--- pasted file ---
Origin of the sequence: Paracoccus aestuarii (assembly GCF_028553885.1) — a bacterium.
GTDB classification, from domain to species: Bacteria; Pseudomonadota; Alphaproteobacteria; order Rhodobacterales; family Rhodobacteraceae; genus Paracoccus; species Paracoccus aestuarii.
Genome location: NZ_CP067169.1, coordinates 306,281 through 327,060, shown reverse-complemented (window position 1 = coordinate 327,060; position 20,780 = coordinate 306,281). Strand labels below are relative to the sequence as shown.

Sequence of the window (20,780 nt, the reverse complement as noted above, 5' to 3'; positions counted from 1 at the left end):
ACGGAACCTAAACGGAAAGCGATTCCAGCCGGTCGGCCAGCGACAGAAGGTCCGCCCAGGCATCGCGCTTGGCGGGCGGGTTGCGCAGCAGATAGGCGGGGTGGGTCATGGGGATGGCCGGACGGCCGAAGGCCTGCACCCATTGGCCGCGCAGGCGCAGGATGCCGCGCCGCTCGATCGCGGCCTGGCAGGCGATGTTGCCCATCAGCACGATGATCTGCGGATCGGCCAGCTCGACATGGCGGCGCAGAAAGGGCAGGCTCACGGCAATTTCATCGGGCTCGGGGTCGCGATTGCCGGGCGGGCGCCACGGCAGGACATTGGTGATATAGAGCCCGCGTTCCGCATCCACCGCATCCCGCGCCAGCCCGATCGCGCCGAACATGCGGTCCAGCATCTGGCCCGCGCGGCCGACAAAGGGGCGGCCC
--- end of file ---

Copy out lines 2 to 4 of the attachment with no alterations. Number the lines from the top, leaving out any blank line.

GTDB classification, from domain to species: Bacteria; Pseudomonadota; Alphaproteobacteria; order Rhodobacterales; family Rhodobacteraceae; genus Paracoccus; species Paracoccus aestuarii.
Genome location: NZ_CP067169.1, coordinates 306,281 through 327,060, shown reverse-complemented (window position 1 = coordinate 327,060; position 20,780 = coordinate 306,281). Strand labels below are relative to the sequence as shown.

Sequence of the window (20,780 nt, the reverse complement as noted above, 5' to 3'; positions counted from 1 at the left end):